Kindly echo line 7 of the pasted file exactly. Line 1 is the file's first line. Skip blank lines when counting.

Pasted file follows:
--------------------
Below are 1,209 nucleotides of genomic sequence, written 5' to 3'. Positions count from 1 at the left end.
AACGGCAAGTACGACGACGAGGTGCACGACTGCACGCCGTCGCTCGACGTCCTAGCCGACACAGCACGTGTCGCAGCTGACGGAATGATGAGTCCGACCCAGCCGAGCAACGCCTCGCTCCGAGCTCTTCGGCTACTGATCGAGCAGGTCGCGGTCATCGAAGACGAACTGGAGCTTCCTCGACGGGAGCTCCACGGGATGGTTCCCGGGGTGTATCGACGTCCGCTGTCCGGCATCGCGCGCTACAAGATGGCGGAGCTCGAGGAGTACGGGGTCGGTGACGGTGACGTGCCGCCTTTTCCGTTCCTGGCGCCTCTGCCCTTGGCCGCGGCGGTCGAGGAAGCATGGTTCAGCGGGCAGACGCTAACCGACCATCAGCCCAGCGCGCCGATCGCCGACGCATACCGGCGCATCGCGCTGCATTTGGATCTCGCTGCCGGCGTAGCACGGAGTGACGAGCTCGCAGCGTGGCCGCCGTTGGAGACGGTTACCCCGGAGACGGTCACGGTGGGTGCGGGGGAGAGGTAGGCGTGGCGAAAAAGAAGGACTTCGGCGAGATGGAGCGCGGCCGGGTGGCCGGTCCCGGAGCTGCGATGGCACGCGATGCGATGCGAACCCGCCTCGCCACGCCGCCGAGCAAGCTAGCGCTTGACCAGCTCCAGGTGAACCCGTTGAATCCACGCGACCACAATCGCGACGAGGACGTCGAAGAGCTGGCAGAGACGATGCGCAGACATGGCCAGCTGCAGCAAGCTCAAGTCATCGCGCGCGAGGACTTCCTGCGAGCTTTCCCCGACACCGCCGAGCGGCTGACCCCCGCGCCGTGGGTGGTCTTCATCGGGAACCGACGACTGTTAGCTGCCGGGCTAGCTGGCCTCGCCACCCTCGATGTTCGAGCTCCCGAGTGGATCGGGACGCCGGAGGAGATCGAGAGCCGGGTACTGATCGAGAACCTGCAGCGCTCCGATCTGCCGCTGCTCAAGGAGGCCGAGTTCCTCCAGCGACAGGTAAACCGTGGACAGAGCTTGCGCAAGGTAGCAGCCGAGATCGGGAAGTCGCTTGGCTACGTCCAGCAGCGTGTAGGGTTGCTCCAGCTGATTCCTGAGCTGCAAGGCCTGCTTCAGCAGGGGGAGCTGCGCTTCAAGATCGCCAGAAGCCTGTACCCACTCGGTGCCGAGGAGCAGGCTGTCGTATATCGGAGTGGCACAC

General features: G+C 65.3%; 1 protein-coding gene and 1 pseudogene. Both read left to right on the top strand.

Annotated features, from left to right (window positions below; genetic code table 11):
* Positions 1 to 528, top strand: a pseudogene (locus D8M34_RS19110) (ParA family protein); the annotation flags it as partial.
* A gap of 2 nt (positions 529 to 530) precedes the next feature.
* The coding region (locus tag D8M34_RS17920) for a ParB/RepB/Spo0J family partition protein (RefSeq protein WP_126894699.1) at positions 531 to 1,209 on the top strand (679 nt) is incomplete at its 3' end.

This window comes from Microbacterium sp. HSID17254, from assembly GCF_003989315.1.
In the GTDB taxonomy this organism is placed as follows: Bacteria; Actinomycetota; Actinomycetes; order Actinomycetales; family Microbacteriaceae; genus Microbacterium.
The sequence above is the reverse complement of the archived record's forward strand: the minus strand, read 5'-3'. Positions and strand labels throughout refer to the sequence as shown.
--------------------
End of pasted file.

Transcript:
* The coding region (locus tag D8M34_RS17920) for a ParB/RepB/Spo0J family partition protein (RefSeq protein WP_126894699.1) at positions 531 to 1,209 on the top strand (679 nt) is incomplete at its 3' end.